Sonia Leziy, DDS, Dipl Perio, FCDS(BC), FRCD(C): The replacement of teeth with dental implants may involve any of four treatment approaches. All of these protocols have a place in practice today.

• Late (> 6 months post-extraction);
• Delayed (12 to16 weeks post-extraction);
• Early (4 to 8 weeks post-extraction);
• Immediate placement.

Along with the timing of implant placement, clinicians must also decide on a restoration strategy: after integration; or coupled with implant placement.

Other than in situations in which patients present with missing teeth, a delayed protocol is generally considered in cases with significant infection, where ridge augmentation is required for restoratively driven placement, and where anatomy precludes immediate implant placement. However, delayed implant placement increases treatment time, along with esthetic and functional inconveniences. Aside from the time- and cost-savings of accelerated treatment, clinical advantages include the potential of enhanced control over bone and soft tissue healing.

An accelerated protocol may be considered when:

1. A CBCT confirms adequate bone both beyond the root apex, palatally, as well as sufficient proximal bone to avoid encroachment on adjacent roots.

2. Adequate primary implant stability can be achieved (≥20 Ncm, ideally 35 Ncm or higher). This is influenced by implant design/size selected, and bone density- based drilling and osseodensification protocols.

3. Unique to immediate implant placement is the goal of generating 4 mm buccal bone. If less than this, delayed placement is preferred.

4. Literature indicates greater esthetic risk in thin, highly scalloped tissues. Our observations are that bone volume impacts tissue stability more so than gingival quality.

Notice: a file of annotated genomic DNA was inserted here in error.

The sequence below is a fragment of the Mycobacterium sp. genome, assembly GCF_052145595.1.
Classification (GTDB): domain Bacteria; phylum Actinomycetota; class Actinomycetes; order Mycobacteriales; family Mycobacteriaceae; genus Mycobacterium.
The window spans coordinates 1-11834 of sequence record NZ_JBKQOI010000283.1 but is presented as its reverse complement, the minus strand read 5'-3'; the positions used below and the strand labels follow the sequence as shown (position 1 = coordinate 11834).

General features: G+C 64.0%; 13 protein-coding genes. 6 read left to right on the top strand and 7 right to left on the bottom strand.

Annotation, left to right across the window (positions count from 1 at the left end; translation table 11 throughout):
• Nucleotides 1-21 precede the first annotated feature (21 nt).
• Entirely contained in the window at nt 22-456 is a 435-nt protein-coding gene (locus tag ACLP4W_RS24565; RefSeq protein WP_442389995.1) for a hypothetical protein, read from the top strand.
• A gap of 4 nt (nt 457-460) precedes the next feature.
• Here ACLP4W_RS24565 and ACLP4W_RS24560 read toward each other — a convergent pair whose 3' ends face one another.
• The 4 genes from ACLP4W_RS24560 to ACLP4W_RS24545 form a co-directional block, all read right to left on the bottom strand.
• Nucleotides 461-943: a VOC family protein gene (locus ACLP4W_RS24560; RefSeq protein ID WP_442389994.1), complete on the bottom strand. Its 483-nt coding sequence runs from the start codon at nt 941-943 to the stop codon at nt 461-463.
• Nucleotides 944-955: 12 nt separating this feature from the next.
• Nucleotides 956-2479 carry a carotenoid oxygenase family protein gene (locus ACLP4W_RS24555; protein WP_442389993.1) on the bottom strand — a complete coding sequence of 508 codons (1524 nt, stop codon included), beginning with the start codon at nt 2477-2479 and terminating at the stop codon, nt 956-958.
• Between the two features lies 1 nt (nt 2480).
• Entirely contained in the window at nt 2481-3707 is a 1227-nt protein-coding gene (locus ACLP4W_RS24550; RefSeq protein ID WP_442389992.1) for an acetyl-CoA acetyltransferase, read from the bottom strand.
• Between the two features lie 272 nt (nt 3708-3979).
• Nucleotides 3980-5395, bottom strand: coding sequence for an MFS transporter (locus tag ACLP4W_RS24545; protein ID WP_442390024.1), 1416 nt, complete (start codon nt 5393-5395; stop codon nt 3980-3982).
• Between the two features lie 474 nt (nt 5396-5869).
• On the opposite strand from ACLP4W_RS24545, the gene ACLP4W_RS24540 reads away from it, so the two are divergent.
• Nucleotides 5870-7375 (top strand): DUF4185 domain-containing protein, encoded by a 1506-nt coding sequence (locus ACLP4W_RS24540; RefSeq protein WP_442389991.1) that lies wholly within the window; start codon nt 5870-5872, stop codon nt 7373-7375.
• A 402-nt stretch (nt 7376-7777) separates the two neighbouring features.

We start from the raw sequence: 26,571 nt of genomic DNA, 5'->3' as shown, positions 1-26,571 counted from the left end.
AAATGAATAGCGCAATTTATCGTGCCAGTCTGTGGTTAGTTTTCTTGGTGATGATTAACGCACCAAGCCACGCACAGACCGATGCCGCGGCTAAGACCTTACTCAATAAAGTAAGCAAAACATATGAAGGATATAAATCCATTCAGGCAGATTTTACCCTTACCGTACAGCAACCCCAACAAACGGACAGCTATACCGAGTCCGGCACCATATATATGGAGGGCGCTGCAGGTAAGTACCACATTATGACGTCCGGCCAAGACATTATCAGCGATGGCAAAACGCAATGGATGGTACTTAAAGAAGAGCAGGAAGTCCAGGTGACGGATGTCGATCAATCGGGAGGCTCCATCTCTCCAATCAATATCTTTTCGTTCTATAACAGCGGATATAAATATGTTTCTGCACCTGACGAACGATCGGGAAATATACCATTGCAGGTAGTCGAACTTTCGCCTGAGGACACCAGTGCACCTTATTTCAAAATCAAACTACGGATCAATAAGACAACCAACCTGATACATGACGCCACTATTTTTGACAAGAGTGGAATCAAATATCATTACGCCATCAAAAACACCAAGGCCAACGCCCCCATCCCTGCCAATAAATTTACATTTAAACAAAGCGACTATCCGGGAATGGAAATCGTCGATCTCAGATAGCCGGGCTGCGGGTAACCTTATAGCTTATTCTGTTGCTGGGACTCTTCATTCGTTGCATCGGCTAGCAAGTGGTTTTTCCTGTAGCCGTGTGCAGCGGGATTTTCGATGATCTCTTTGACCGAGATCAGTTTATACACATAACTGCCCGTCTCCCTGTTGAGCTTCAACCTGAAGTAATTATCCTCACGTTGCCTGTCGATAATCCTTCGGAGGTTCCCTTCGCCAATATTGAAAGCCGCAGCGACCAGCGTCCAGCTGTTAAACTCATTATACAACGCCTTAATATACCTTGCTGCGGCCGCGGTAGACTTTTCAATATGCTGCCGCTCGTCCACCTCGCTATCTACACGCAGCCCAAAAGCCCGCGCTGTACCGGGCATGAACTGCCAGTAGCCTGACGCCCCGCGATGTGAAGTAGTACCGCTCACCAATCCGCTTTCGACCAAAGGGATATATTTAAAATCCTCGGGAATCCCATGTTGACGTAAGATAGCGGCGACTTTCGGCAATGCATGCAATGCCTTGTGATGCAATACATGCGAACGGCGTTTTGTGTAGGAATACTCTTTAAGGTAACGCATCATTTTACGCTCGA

Immediate provisionalization and avoidance of removable prostheses offers esthetic, function, and comfort advantages. Transmucosal tissue anatomy defined by the extracted tooth and preserved with the provisional provides the technician with a subgingival contour template. Immediate restoration with a full contour provisional can be considered when the primary implant stability is adequate, occlusal forces minimized, and parafunction controllable. If implant stability is not ideal, customized healing abutments can also support marginal tissues as defined by the emergence profile of the tooth to be removed.

Provisional design criteria and considerations:

1. Supportive but not overly compressive transmucosal design.

2. Screw retained to avoid negatives associated with cementation.

3. Minimize mechanical stresses: restoration insertion torque > 20 Ncm and up to the maximum allowable abutment screw torque; no occlusal forces on single implant restorations. Distribute light occlusal forces on multiple implants and minimize cantilevers.

4. Control healing phase insults: Maintain a hermetic microgap and limit the microbial challenge; avoid prosthetic dis/reconnection; and monitor occlusal stresses.

Francis G. Serio, DMD, MS, MBA is a Diplomate of the American Board of Periodontology and has a private practice in Bayboro, North Carolina.

Eric Rindler, DDS, MBA has a private practice limited to periodontics and dental implants in San Antonio, Texas.  He lectures on multiple topics in periodontics and the business of dentistry.

Sonia Leziy, DDS, Dipl Perio, FCDS(BC), FRCD(C) has a private practice in North Vancouver, British Columbia, Canada.